Director: Oeke Hoogendijk
Writer: Oeke Hoogendijk
Starring: Jan Six, Duke of Buccleuch, Eric de Rothschild
A documentary telling the individual stories of a series of eccentric (and seriously minted) individuals obsessed with the paintings of Rembrandt that they own or intend to own, and how their passions and obsessions lead to unintended consequences.
In these very troubled times a documentary about disgustingly rich and privileged individuals waffling on about the paintings of Rembrandt that they own or want to buy will inevitably be regarded by many as an insultingly inappropriate exercise in upper class self-indulgence, though on the flipside of that it could certainly be described as the ultimate piece of cinematic escapism!
I think it is fair to say that there are many that will not be able to get on with My Rembrandt; after all, it features an outrageously posh Duke wandering where it would be appropriate to place his original Rembrandt painting within his humongous mansion in Scotland so to ‘get the most out of’ the painting – this is surely the very definition of first world problems! Likewise we follow the youngest member of the incredibly wealthy Dutch Six family spend around 160,000 euros on a painting that he believes to be an original Rembrandt (they of course usually go for many, many millions) and how he ‘painfully’ agonises while waiting for it to be verified as an original Rembrandt or not and prove that he made the right call and can prove his family wrong – or indeed not. Then there is Eric de Rothschild moaning that he has to sell a couple of original Rembrandt paintings to cover his tax bill – boohoo! Then there is also Thomas S Kaplan, who just has lots of money and waffles on about how much it has always been his lifelong dream to own original Rembrandts and does so with a sickening amount of smugness.
However (and maybe I am slightly eating my own words here!), I always argue that context is a crucial element of any narrative, and within the context of the lives of these individuals their biggest problem may well be whether to buy or sell a painting that is worth millions. As someone who is very much from a working-class background, I am happy to admit that I found there to be something quite compelling about (some) of these individuals and their stories. I mentioned earlier that perhaps My Rembrandt offers the ultimate experience of cinematic escapism, and indeed one of the key functions of film is to provide escapism, and while there are films about characters with superpowers, likewise surely spending 90 minutes with characters that have seemingly infinite wealth (indeed Ben Affleck finally admits that is Bruce Wayne’s superpower in Justice League) is surely just another form of cinematic escapism, as for those 90 minutes we can forget about our own issues and pretend that we live an opulent lifestyle and our main concern is what multi-million pound piece of art to by next – it is basically just the simple concept of consumerism that we are all a victim of, but with a few extra zeros!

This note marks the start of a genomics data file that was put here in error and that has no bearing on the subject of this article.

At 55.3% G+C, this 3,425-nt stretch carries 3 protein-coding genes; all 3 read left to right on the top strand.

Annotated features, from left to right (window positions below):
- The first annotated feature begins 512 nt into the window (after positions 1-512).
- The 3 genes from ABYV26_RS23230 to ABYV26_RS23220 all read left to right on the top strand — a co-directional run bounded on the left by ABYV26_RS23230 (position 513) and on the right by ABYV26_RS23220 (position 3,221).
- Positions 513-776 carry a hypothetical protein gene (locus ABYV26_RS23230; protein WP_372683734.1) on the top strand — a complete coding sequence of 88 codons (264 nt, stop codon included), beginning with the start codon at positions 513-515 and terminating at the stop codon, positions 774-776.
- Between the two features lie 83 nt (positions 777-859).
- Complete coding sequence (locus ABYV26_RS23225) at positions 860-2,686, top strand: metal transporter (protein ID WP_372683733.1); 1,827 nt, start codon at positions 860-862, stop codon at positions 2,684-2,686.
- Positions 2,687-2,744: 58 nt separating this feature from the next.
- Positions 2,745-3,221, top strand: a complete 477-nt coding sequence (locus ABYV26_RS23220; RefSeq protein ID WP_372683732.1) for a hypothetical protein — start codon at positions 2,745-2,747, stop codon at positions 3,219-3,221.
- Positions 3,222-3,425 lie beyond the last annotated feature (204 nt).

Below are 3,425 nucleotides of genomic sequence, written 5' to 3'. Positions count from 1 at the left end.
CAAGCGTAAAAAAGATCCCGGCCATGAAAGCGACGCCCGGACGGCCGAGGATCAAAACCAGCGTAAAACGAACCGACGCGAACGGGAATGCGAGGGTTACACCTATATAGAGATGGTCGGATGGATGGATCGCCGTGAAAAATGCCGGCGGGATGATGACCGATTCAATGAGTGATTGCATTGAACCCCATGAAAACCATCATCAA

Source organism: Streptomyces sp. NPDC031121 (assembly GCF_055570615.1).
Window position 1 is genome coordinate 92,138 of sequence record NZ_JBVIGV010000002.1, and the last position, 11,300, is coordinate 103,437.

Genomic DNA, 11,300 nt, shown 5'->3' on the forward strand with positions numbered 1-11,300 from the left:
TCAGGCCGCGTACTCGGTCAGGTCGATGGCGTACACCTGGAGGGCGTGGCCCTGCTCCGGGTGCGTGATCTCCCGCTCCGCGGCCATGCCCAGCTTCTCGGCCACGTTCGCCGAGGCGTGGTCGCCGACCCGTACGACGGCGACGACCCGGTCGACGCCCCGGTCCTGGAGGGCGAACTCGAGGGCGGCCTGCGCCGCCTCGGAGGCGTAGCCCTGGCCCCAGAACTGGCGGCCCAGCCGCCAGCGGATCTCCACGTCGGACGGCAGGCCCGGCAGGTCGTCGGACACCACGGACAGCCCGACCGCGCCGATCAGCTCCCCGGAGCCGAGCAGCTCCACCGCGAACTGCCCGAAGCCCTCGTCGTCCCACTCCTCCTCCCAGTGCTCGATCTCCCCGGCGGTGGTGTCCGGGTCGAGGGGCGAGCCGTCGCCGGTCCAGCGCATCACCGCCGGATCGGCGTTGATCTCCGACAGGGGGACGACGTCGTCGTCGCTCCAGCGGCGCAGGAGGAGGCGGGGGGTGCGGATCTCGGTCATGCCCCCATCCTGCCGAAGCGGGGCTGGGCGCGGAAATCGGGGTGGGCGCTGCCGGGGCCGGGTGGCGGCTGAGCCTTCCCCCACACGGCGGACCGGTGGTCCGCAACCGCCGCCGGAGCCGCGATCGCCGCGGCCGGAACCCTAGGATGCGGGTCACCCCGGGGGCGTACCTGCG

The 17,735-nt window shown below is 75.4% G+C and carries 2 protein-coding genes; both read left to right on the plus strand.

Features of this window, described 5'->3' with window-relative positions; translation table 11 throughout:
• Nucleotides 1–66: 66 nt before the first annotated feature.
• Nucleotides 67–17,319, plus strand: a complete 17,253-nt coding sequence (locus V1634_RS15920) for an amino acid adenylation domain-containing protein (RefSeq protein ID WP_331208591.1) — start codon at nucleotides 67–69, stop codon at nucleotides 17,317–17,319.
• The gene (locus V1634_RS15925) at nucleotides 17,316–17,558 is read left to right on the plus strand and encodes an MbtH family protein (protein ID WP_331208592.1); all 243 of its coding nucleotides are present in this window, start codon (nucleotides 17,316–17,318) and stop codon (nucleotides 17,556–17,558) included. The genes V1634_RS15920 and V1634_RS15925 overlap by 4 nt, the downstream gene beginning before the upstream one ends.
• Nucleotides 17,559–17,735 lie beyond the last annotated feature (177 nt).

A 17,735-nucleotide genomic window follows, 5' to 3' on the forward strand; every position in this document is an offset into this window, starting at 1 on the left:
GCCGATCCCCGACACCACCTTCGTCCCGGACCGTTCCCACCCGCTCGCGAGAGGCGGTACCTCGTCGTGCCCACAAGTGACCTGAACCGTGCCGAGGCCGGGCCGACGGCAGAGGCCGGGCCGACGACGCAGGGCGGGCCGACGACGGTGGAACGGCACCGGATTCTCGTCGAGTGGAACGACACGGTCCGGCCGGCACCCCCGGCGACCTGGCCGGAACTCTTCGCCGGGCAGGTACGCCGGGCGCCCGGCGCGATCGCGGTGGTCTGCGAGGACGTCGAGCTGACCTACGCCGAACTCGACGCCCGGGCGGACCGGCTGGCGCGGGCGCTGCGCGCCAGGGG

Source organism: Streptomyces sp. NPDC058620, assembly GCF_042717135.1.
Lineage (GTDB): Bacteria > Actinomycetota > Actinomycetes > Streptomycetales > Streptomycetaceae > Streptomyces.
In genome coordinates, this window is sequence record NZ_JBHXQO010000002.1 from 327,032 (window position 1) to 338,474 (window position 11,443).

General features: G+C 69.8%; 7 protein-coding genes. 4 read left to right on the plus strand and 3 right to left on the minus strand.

Well, for those of us that are willing to forget our own humble lives for 90 minutes and embrace the contents of My Rembrandt it does actually serve as a rather entertaining film, as some of the stories are actually quite interesting. While admittedly the stories involving the Scottish duke and the smug American businessman do feel like forgettable filler, the other two stories are quite compelling. The story involving Jan Six’s potential discovery of a new original Rembrandt takes some very unexpected turns, including various accusations of double-crossing, while Eric de Rothschild putting two original Rambrandt’s to auction almost causes a (slightly farcical) diplomatic fallout between the French and Dutch that would certainly not feel out of place in a spoof comedy. Of course it is easy to argue that the millions spent on these paintings would be better served elsewhere, but then again on the flipside the arts (of all kinds – including film) play an incredibly important cultural role in Western society. That is not a debate the film tends to try and engage in, but it is certainly one that can be started by a group of people watching it!
While to some it may be a particularly vile examination of the opulence of the elite, but to others it can serve as a perfect example of cinematic escapism that also raises the issue of the role of art in Western society: My Rembrandt is likely to be hated by many, but for those willing to embrace it, they will be rewarded by a documentary with some surprisingly enjoyable moments.
At time of writing My Rembrandt is out in UK cinemas and available to stream on Curzon Home Cinema